Kevin Newman Ranks Among Best Prospects in the NYPL

Baseball America released their list of the top 20 prospects from the NYPL on Friday morning. Shortstop Kevin Newman was the only player from Morgantown to make the list, ranking seventh overall. The list was called top-heavy due to the amount of first round picks, but overall, it was a down year for talent and depth in the league.

Newman did not hit well during his time in the NYPL, putting up a .226/.281/.340 slash line in 38 games. He did much better after being promoted to West Virginia, where he hit .306 and had a 9:8 BB/SO ratio, to go along with his .743 OPS. Newman won two Cape Cod League  batting titles and hit .337 as a junior, so the potential is there for a high average in the pros, but there are questions.

In the write-up from BA, scouts and opposing managers questioned whether he would hit for any power and if he could actually stick at shortstop. One manager said that he thought he would either be a future utility player or a second baseman.

Baseball America ranked the GCL prospects on Thursday and the Appalachian League on Wednesday. So far, the Pirates have had one player on each league’s list, with the full-season leagues coming up next week.

  • BuccosFanStuckinMD
    September 26, 2015 1:25 pm

    This kind of award kind of makes the award itself a joke….does actual performance even enter into it? Although a good player and prospect who i think will contribute down the road, it appears he was a reach as was Tucker. I don’t either of these guys will ever be great hitters and run producers, but hopefully both can stick at SS. If they can’t, their prospect status diminishes greatly.

    I like Tucker’s size for a SS – tall and rangy – hopefully he can stay there and be a productive major leaguer at that position. Newman – I see him sending up at second base eventually. I’m not convinced he will be a major league shortstop defensively, due to limits in his range. Time will tell.

  • You’re my boy, New(man)!

  • Why do rankings often hold so much emphasis on pre-professional performance and draft status even AFTER a player has gotten some professional time under his belt? Maybe not enough time in this case? Okay, as everyone knows, Newman performed well in college and in the Cape, but in 159 AB in A- he hit .226 with a 2:1 K/B as a very experienced 22 year old college player. Actually because of his college experience and poor performance in A-, his ranking should have been even lower than without his prior experience… Oh…but he was a 1st round pick so lets put him up top. Or maybe they were mistaken altogether and were thinking of another Kevin’s performance..

    • Because this is a *prospect* ranking, not a *performance* ranking.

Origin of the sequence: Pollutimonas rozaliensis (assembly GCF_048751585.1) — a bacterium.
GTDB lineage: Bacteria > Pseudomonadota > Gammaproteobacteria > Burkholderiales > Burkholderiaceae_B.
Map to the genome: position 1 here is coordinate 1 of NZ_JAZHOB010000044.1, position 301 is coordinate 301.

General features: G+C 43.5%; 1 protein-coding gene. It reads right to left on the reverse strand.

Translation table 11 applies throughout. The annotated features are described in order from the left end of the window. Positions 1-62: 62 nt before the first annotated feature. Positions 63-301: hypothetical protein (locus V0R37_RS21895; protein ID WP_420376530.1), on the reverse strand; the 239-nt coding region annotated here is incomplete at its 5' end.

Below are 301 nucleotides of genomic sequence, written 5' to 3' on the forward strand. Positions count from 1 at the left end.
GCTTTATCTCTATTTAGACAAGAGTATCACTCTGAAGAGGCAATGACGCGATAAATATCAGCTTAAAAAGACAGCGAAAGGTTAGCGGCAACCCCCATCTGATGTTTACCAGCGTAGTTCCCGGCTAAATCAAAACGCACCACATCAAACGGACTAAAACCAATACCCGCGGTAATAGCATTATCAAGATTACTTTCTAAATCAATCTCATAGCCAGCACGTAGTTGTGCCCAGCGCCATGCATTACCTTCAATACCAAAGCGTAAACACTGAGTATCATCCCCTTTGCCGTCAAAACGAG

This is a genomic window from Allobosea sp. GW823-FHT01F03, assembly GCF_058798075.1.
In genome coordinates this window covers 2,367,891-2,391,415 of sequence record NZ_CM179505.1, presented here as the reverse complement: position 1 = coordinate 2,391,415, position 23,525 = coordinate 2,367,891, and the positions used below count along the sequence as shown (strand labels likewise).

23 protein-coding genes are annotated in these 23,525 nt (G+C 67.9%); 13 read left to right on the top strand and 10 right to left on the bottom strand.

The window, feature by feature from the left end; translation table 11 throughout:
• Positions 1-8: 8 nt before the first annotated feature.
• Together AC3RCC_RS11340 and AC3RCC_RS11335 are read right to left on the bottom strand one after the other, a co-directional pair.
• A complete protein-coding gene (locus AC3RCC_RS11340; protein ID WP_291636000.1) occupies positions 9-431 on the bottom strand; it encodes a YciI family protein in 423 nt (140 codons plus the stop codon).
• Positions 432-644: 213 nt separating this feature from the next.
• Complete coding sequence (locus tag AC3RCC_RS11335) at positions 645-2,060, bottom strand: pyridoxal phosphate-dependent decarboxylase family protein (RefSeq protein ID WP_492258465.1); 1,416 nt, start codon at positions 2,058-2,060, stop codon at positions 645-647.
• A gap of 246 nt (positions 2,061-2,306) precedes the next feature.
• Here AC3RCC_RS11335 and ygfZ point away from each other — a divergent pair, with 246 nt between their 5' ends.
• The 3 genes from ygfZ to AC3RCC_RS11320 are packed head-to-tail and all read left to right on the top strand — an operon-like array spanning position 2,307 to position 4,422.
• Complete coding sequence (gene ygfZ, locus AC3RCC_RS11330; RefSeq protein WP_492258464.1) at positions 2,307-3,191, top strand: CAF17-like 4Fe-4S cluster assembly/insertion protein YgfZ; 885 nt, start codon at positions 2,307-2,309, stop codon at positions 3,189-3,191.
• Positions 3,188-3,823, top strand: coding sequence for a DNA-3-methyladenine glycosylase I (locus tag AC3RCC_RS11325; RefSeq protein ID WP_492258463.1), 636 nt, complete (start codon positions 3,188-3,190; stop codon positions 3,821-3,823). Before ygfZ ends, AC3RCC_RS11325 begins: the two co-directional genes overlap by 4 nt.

You try to sound like the smartest guy in the room by claiming this is based on draft position and use his poor performance as evidence, while at the same time ignoring that he went on to hit over .300 at a *higher* level.

      If you have any confidence in your scouting ability what so ever, you absolutely should not be changing your mind after just the first hundred or so at bats in a kid’s professional career.

  • The issue I have with Newman is he isn’t a kid, he’s a college player who appears to be near his ceiling and I’m not moved by the organization taking a limited upside person with a No. 1 pick. It’s a waste. Even at his ceiling he’s basically a singles hitting SS? A waste with other high upside players on the board.

    • You’re not going to get a Bryce Harper, or even an Austin Meadows, with the 19th overall pick. If you get a guy who projects as a ML starter, you’re doing fine.

      • Not that it’s even close to a realistic expectation, but Trout went number 25 I believe.

      • Starting SS on a ML team is a credible ceiling for a 1st Round pick. A SS who wins a batting championship, plays credible defense, steals a few bases, etc — that’s Newman’s ceiling.

        Sometimes we need to remind ourselves that OBA is the more important component of the OPS metric. If Newman can remain a SS and hit like Freddie Sanchez, we should consider ourselves blessed.

    • High upside often comes with high risk. Many fans desperately wanted Jake Gatewood a few years ago, despite the issue with his risk and potentially big holes in his swing. And as Gatewood has shown thus far, sometimes high upside isnt assuredly any better than any other player.

  • With Tucker’s injury, it seems like next season is Newman’s chance to do some leap-frogging in the system. Hopefully he takes advantage of the unfortunate situation.

  • Kevin Newman is a real mystery to me. I know Keith Law loved him, which carries some weight with me, but I saw him play twice this summer, and he never really wowed me, although I did see him make a nice play in the hole which caught my attention. I was surprised that a guy who did so well in the collegiate summer leagues did not hit better…We’ll see…